**according to author Nancy Schoenberger, Blackwood was also the mermaid in poet Robert Lowell’s “The Dolphin” (he was clutching the Freud painting of her when he died in the back of a New York City taxi), sardonic, witty, an incredible drunk, and a notoriously Dangerous Muse.
New one from the former Fleet Fox-turned-smoky pastor Father John Misty. Ignore him when he talks. Listen when he sings.
Or, perhaps to put it more eloquently (and to cite Mr. Young once again): “love is a rose”.
— pourmecoffee (@pourmecoffee) January 22, 2015
This from London’s Daily Mail:
A man spotted catching the subway wearing a watermelon on his head has become an internet sensation after baffled Chinese commuters were left frightened by his presence.
The man can be regularly seen catching the Beijing subway wearing a hollowed out watermelon, complete with eye and mouth holes, lodged on his head.
Aside from the fruit on his head he dresses normally and has been pictured wearing jeans, a jacket and backpack.
The original source of this video (for me at least) had a commenter who stated that hippos kill more people than any other animal in Africa. In my quest to fact-check, I found this from the BBC:
The hippo can be extremely aggressive, and is responsible for more human fatalities in Africa than any other large animal.
So there you have it. According to numerous sources, they kill almost 3,000 humans a year, which is an astounding number when you consider lions only attack up to 700 people annually. Tigers? Only 50-60 deaths. Sharks? 4.3 fatalities (an average taken from 2001 to 2006).
This is Valentino. He designs dresses. He makes money. He wears handsome things. He has “impeccable style”. Or so he claims. Not that I deny any of this to be true, it’s just that I have a few questions: Does he possess poise? Balance? What happens when he’s on his fourth hot dog and accidentally drips spicy brown mustard on his expensive slacks?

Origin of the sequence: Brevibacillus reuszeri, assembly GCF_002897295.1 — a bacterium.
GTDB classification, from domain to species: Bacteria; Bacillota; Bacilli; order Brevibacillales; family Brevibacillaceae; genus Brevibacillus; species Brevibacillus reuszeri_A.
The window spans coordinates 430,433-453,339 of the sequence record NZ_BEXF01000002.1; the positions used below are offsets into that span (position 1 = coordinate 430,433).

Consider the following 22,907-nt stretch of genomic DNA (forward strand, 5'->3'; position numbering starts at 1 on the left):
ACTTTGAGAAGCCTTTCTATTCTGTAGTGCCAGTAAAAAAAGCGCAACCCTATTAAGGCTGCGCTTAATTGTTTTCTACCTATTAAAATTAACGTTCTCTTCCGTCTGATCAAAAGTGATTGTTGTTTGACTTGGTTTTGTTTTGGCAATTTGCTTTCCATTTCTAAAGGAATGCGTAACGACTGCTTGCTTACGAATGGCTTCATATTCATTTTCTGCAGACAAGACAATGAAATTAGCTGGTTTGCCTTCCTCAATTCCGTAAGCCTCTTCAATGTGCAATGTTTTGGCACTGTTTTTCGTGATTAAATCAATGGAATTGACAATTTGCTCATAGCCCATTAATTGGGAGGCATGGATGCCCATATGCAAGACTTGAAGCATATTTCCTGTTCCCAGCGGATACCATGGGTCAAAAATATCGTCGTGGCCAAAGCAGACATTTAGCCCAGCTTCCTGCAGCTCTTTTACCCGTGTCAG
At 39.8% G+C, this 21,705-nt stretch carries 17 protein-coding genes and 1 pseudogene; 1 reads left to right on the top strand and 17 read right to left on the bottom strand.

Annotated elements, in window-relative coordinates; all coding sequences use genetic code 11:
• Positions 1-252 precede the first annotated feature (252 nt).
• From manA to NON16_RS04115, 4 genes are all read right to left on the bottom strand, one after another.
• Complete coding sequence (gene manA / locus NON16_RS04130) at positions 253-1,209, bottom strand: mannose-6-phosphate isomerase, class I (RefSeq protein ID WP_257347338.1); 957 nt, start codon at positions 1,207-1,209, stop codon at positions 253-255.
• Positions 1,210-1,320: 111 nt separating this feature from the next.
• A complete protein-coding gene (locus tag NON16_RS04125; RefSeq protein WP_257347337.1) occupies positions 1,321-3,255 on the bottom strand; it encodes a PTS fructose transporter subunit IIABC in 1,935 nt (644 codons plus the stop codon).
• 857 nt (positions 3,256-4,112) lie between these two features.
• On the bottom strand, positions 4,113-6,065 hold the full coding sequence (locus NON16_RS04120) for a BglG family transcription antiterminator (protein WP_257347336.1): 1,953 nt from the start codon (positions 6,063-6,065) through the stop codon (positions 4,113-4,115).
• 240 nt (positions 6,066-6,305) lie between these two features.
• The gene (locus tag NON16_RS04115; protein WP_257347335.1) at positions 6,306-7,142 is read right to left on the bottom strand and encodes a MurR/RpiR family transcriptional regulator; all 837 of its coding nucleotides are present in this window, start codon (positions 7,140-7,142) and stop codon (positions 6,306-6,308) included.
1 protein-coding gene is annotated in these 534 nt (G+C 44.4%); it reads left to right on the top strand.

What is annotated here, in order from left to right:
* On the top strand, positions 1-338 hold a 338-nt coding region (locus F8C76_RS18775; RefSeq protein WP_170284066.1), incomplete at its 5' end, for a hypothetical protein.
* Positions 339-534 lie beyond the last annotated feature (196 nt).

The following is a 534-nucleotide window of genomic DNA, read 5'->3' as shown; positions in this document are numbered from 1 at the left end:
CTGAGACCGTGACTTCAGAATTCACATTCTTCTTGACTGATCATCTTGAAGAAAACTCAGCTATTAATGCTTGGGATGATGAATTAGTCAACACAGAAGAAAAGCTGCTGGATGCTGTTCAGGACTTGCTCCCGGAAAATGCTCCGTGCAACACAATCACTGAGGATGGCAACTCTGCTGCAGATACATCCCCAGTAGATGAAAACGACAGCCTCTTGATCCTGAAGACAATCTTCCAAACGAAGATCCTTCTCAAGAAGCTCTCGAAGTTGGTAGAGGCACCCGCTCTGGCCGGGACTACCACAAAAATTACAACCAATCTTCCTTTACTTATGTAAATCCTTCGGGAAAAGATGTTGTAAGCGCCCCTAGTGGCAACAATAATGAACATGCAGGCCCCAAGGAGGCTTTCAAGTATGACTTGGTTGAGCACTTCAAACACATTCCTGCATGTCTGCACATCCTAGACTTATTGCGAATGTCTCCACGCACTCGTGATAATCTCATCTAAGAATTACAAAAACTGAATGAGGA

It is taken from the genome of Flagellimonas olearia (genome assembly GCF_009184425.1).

After doing some research, I still couldn’t find out who made this. So, if you know, drop me a line. It’s cutesy nihilism. Which is the best kind of nihilism. Even Nietzsche agreed. And Bukowski. And Cormac McCarthy. Now here’s a Dostoyevsky quote that has little to do with any of this – from The Idiot:
“Lack of originality, everywhere, all over the world, from time immemorial, has always been considered the foremost quality and the recommendation of the active, efficient and practical man.”
A new day in Hollywood — really gross participation, killer pitch meetings, not much food in the commissary. pic.twitter.com/Bfhbm6EvRN
— Michael Moore (@MMFlint) December 21, 2014
Super excited for Sony's new film: Tractor Factory Worker Happiness.
— Maureen Johnson (@maureenjohnson) December 18, 2014
Pretty sure Don Henley predicted this in one of his soft ballads from the Eighties. Or perhaps it was foretold in a dollop of Russian words Dostoevsky wrote down in between vodkas.
Maybe have a round or two? It’s not snowing yet, so clearing your car off won’t make you late to tea. Or coffee. Depending on where you are. Then again, maybe I don’t know where you are and you’re somewhere where it’s snowing. Like let’s see …